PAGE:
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Funny the other night my friend, Ly told me a funny story about a classmate in her graduate class at the University of San Francisco.  There was a group discussion and the topic of comfort food came up.  Ly made a comment about claypot catfish being one of her favorite dishes.  Then she hears a chuckle from someone and the other classmate says “What…cat food?”  Ly responds ” No, catfish.  Haven’t you ever heard of this?”
 Well it’s a little shocking that even in San Francisco, someone is unaware of this amazing dish!  How many of us have eaten claypot catfish all our lives?  I know, I know….you’re mom makes it the best.   Mine is pretty good I think.  You have to cook it with the bones and skin for extra flavor!
 The best part is the peppered caramelized sauce from last night’s dinner.  Throw in some left over jasmine rice (not brown rice!) and my taste buds are in heaven.

 I think the famous Slanted Door Restaurant sells their claypot for a whoppin’ $17.  Truly,our food has made it in the culinary world.

 Click here for a good recipe!  No, it’s not quite the same if you don’t use a claypot.

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The other day I received a receipt from a bakery and my name was spelled “Oy Mguyes”. Looking at that non-Viet spelling—I cracked up. It looks more Spanish. As an adult I can now laugh at all the silly ways people pronounce and spell my name. Especially the “Nguyen” piece. Even my Filipino husband struggles with the name at times. Vietnamese names are so beautiful in our language, but they always seem to get butchered elsewhere. So, I didn’t give our son a Vietnamese first name but did give him the middle name “Thien”. His first name Kai is a popular Hawaiian and Japanese name. I didn’t want to subject him to endless years of correcting his teachers during roll call. My mom was a little upset but hey she goes by “Kim” which is not her original name either. What about you?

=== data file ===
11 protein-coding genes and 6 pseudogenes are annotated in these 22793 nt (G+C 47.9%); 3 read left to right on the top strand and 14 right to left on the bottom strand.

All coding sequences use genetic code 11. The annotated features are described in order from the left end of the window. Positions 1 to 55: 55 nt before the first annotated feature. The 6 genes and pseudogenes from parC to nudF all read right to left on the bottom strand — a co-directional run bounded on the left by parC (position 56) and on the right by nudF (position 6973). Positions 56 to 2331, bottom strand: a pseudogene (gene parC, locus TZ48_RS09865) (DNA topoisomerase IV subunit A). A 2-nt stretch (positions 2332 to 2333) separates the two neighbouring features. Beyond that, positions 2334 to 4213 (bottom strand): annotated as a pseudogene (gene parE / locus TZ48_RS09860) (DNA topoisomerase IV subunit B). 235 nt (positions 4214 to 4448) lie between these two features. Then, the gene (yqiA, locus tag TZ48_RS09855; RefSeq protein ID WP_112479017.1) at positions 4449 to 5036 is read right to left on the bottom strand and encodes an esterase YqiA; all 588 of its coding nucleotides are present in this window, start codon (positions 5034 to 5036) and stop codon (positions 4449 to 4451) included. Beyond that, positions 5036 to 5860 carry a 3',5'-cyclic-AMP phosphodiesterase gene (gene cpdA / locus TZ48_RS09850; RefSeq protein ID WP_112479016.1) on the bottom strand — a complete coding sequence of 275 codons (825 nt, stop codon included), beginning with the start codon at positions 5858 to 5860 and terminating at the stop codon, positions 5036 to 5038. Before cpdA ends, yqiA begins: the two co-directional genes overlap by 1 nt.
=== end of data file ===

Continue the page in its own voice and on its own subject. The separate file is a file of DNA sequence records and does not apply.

I was given this beautiful jacket for the holidays. But I can’t wear it. It’s a little tragic. Coming from a family where my dad was in the South Vietnamese Air Force, I may be scorned. Living in the Bay Area too, it’s a little risky. For now, it will remain in my collection with hopes that my children can rock it one day.padidas1-5315284_adidasalt1_w345a

Well, I googled “vietnamese mothers” and “vietmom” and nothing came up in the blogosphere.  With the exception of non-vietnamese authors sharing their experiences raising adopted children from Viet Nam or raising bi-racial kids.  Well I’m a first generation Viet-American mom who wants to collect and capture stories, images, and goods that might be relevant like:

– Why our mothers want us to rest for 30 days after childbirth?

– How to teach your non-vietnamese partner our language?

– When is a good time to travel back to Viet Nam with your little ones?

– How many Vietnamese mothers are out there anyways?

– What books and toys are out there for us?

-What celebrities are adopting from VN these days?

– How many Vietmoms gave their child a vietnamese name?

I want to hear from you.  Send me your questions and share comments.

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